Plaintiff's argument that the mishandling of his grievances prevented him from exhausting his administrative remedies and accessing the courts is equally unavailing. The Seventh Circuit has made it clear that "[w]hen a prisoner follows proper procedures and prison officials are responsible for mishandling his grievance, ... [it cannot be said] that the prisoner has failed to exhaust his administrative remedies." Smith v. Buss, 364 Fed.Appx. 253 (7th Cir. 2010) (citing Dole v. Chandler, 438 F.3d 804, 811 (7th Cir. 2006)). No claim has been stated against Defendant Oakley or Unknown Defendants (grievance officers).

Accordingly, Count 1 against Defendants New, Wooley, Phelps, and Unknown Defendants (weapons task force officers) shall be dismissed with prejudice for failure to state a claim upon which relief may be granted. Likewise, Count 4 against Defendants Oakley and Unknown Defendants (grievance officers) under the Illinois Administrative Code shall be dismissed with prejudice for the same reason, and so shall the First Amendment access to courts claim arising from the mishandling of Plaintiff's grievances.

Counts 2 & 3

The complaint also fails to articulate a viable Fourteenth Amendment due process claim against Defendants Godinez, Harrington, New, Wooley, Phelps, and Unknown Defendants (weapons task force officers) (Count 2), in connection with the issuance of a false disciplinary ticket. However, Plaintiff will be allowed to proceed with his Fourteenth Amendment due process claim against Defendant Veath (Count 3) for conducting an allegedly unfair disciplinary hearing.

Both claims relate to conduct that resulted in Plaintiff's punishment with one year of segregation, demotion to C-grade status, commissary restrictions, and no contact visits.[3] An "inmate's liberty interest in avoiding segregation is limited." Hardaway v. Meyerhoff, et al., 734 F.3d 740 (7th Cir. 2013) (quoting Marion v. Columbia Corr. Inst., 559 F.3d 693, 697 (7th Cir. 2009)). Under certain circumstances, however, an inmate punished with segregation can pursue a claim for deprivation of a liberty interest without due process of law. See Marion, 559 F.3d at 697-98. Based on the allegations in the complaint, those circumstances are arguably present, at least with regard to Count 3.

The complaint alleges that Plaintiff was denied due process when he was issued a disciplinary ticket based on false evidence and later found guilty following an unfair disciplinary hearing. He was punished with a year in segregation, where his blood pressure spiked, his showers were limited to one each week, and he was only allowed to exercise outside of his cell once a week.

The fact that Defendants New, Wooley, Phelps, and Unknown Defendants (weapons task force officers) allegedly issued Plaintiff a disciplinary ticket based on fabricated charges does not create a liberty interest (Count 2). This is because "due process safeguards associated with prison disciplinary proceedings are sufficient to guard against potential abuses[, and a] hearing before a presumably impartial Adjustment Committee terminates an officer's possible liability for the filing of an allegedly false disciplinary report." Hadley v. Peters, 841 F.Supp. 850, 856 (C.D. Ill. 1994), aff'd, 70 F.3d 117 (7th Cir. 1995) (citations omitted). Accordingly, Count 2 against Defendants Godinez, Harrington, New, Wooley, Phelps, and Unknown Defendants (weapons task force officers), in connection with the issuance of a false disciplinary ticket, shall be dismissed.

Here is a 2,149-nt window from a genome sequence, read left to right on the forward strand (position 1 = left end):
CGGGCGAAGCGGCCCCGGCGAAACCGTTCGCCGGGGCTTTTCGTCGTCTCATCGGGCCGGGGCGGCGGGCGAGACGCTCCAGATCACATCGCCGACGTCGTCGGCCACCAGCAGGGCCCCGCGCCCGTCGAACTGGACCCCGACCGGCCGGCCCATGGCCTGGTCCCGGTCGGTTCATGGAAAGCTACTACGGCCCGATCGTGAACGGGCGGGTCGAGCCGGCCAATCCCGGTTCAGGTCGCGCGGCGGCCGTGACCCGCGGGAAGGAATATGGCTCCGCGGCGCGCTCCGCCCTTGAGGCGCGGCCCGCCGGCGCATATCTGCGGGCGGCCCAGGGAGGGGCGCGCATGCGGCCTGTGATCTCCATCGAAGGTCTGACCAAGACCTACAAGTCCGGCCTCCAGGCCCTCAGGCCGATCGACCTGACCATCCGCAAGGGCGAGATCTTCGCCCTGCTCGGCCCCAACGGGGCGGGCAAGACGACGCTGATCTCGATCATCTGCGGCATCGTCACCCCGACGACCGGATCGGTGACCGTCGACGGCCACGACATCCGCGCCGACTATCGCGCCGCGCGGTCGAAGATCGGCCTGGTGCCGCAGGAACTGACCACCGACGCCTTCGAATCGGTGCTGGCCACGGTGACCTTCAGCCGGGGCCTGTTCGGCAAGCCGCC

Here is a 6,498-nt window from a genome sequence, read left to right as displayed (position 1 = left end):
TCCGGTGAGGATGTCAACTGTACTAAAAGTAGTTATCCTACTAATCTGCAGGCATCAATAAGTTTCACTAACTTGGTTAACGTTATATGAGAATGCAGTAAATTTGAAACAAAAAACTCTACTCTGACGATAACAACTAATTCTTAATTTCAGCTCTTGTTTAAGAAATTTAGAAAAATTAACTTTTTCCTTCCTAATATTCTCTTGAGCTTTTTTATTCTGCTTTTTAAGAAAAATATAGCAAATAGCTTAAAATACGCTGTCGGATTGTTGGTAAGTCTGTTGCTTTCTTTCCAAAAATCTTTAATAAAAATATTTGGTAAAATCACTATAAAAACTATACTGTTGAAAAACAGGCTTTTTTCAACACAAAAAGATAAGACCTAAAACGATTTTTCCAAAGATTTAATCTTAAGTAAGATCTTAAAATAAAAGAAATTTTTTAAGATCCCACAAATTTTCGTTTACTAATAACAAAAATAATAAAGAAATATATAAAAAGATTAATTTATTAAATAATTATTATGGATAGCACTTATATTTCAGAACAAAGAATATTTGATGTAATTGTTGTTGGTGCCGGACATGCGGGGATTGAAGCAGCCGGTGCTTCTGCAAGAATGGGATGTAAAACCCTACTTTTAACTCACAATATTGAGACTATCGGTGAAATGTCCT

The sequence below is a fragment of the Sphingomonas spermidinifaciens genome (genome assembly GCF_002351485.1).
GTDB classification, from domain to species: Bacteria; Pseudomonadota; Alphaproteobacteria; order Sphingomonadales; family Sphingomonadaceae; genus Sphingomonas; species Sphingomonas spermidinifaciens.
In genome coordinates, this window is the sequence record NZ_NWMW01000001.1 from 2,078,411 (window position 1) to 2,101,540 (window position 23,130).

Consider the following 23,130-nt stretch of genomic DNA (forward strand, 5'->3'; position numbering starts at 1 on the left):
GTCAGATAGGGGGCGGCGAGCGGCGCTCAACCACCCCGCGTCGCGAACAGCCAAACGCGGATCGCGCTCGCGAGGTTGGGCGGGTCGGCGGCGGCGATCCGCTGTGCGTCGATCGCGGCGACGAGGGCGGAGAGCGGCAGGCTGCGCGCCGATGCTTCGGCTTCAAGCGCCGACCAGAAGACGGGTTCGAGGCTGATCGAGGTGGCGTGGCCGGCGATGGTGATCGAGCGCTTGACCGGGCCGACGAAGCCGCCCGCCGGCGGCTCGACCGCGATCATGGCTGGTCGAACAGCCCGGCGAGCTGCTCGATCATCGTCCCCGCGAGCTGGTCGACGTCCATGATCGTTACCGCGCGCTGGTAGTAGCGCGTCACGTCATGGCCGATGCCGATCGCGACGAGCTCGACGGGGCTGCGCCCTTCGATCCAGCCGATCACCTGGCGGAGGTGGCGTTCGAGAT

Turning to Count 3 against Defendant Veath, to satisfy due process, an inmate facing disciplinary charges must be given: (1) advance written notice of the charges against him;

(2) the opportunity to appear before an impartial hearing body to contest the charges;

(3) the opportunity to call witnesses and present documentary evidence in his defense (if prison safety allows and subject to the discretion of correctional officers); and (4) a written statement summarizing the reasons for the discipline imposed. See Wolff v. McDonnell, 418 U.S. 539, 563-69 (1974); Cain v. Lane, 857 F.2d 1139, 1145 (7th Cir. 1988). In addition, the decision of the adjustment committee must be supported by "some evidence." Black v. Lane, 22 F.3d 1395 (7th Cir. 1994). In other words, courts must determine whether the decision of the hearing board has some factual basis. Webb v. Anderson, 224 F.3d 649 (7th Cir. 2000). Even a meager amount of supporting evidence is sufficient. Scruggs v. Jordan, 485 F.3d 934, 941 (7th Cir. 2007).

Plaintiff primarily complains of a single violation of these procedural safeguards at his disciplinary hearing before Defendant Veath, i.e., his right to call witnesses in order to refute the testimony of a confidential source. Plaintiff does not challenge the use of a confidential informant in general, and he would not find success in this argument. The Seventh Circuit has long held that "inmates do not have a constitutional right to confront or cross-examine witnesses against them at disciplinary hearings." Hadley, 841 F.Supp. at 856 (citing Mendoza v. Miller, 779 F.2d 1287, 1292 (7th Cir. 1985); cert. denied, 476 U.S. 1142 (1986). Similarly, his due process claim does not hinge on the denial of his request for a polygraph test, and this argument would also be meritless. See, e.g., Jemison v. Knight, 244 Fed.Appx. 39, 42 (7th Cir. 2007) (citing Freitas v. Auger, 837 F.2d 806, 812 n. 13 (8th Cir. 1988) (holding that prisoners are not entitled to polygraph tests in disciplinary hearings)). Plaintiff instead takes opposition with the fact that his request to call witnesses was denied. This allegation at least suggests that Plaintiff's disciplinary hearing may have violated the procedural safeguards described in Wolff.